Home | Our Mission | History | Religion & Society | Books & Magazines | Ol Chiki Script | Dictionary & Grammar | Fonts | Disom Khobor | Art & Culture | Projects | Pasteboard | Feedback
a portal for Santals
Status of our language

Enter subhead content here


                1. Presentation
                List of topics
                2. Language identification
                3. Statistical and geographical data
                4. Language corpus
                5. Script and spelling
                6. Status
                7. Literature
                8. Schools
                9. Oral channels
                10. Language usage
                11. Reference framework
                12. General remarks
                1. Presentation
                A descriptive sociology of language with the base line data: what language
                varieties (name, linguistic and legal status), spoken by whom (numerical
                strength and geographic distribution), are written in what manner (script
                and spelling), disseminated in what form (pamphlets, periodicals, books,
                etc.) and used for what purposes (education, religion, government, etc.) is
                a prerequisite for understanding the overall societal picture of a language
                in a multilingual and developing country like India. This volume on India,
                the second in the series The Written Languages of the World, thus provides
                baseline data on the written languages of India. A second volume on the
                spoken but unwritten languages is also in progress outside the purview of
                this joint project and is to be brought out independently by the Office of
                the Registrar General, India.
                The division of languages as written and unwritten is more methodological
                than ideological, and perhaps underlines the fact that alphabetization plays
                a crucial role in the development of linguistic infrastructures in society.
                This does not rule out the possibility that certain languages that are
                spoken and not written may, however, show a high degree of refinement in
                their oral traditions and may prove more important than written languages in
                certain contexts. Yet, the criterion, written languages, as opposed to
                spoken ones, was not only the simplest dichotomy but the most productive of
                concrete results. This operation naturally presupposes an inventory of all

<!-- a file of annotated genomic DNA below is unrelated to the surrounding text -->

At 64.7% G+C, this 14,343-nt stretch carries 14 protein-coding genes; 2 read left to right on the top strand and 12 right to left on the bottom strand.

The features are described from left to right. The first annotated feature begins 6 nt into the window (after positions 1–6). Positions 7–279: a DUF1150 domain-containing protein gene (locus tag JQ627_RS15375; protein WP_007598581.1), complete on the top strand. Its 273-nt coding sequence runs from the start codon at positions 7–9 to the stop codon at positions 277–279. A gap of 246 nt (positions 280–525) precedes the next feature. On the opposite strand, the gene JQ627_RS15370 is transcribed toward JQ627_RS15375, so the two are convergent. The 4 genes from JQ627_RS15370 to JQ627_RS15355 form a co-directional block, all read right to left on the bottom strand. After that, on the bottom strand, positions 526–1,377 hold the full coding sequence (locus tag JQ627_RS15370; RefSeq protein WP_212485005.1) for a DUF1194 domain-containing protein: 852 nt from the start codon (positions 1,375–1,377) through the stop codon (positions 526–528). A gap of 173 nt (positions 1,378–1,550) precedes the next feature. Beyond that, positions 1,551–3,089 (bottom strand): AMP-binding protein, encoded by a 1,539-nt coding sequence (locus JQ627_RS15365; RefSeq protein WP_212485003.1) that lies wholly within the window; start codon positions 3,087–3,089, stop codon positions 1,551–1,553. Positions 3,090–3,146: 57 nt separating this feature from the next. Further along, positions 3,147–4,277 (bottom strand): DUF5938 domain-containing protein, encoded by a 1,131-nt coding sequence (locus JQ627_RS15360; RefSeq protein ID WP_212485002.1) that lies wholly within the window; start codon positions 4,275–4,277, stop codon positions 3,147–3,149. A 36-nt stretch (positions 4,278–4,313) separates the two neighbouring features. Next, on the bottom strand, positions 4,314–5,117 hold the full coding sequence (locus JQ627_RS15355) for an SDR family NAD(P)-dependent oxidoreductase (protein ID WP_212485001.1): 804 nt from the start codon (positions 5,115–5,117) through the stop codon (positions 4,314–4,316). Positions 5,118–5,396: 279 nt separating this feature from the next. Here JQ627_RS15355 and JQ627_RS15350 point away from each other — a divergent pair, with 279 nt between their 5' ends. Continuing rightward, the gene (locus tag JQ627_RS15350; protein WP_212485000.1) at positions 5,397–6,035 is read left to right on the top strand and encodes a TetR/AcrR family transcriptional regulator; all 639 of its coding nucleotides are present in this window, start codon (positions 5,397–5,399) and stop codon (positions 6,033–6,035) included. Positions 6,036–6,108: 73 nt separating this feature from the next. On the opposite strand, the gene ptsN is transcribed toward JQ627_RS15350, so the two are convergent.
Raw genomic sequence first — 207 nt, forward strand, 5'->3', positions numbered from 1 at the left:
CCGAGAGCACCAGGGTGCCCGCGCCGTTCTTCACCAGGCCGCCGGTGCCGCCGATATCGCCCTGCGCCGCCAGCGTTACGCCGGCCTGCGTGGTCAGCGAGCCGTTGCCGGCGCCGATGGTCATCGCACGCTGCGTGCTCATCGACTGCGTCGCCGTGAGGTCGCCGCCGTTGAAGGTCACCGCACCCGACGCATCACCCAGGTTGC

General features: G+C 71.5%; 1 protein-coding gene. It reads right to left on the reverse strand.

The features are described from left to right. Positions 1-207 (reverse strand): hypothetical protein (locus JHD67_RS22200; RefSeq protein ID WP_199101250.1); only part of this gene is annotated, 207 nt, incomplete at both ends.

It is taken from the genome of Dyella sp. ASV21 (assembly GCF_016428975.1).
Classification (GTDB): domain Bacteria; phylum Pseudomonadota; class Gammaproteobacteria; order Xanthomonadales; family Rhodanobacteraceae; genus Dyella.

living languages in India. The Linguistic Survey of India, conducted in the
                early part of the 20th century (from 1886 to 1927) under the editorship of
                Sir George Abraham Grierson, listed a total number of 179 languages and 544
                dialects (Grierson, 1927). This list is of limited use in the present Indian
                context mainly because several territories which were included under that
                survey no longer form a part of the Indian Union, and others which do form a
                part of the Union, did not receive adequate coverage under that survey.
                After Independence, an attempt was made in the 1961 census to present the
                mother tongue data in the same classification scheme as that of Grierson and
                a list of 193 classified languages was prepared corresponding to 1,652
                mother tongues actually returned (1961 Census Language Tables). This list
                excluded unclassified and foreign mother tongues. The languages were
                identified as belonging to four families: Austric- 20, Dravidian - 20,
                Indo-European - 54, Tibeto-Chinese - 97 and I of doubtful affiliation.
                However, the language list of the 1971 census which provides the frame of
                reference for the present study, was found to be more suitable, for it was
                the latest as far as language statistics was concerned but more importantly
                it defined"language" in terms of broad demo- and geolinguistic units. The
                census consists of a list of 105 languages each with a speaker strength of
                10,000 and above on the all India level.
                Excluding foreign languages and a few others of doubtful linguistic status,
                a total number of 96 languages were surveyed, of which 50 were found to be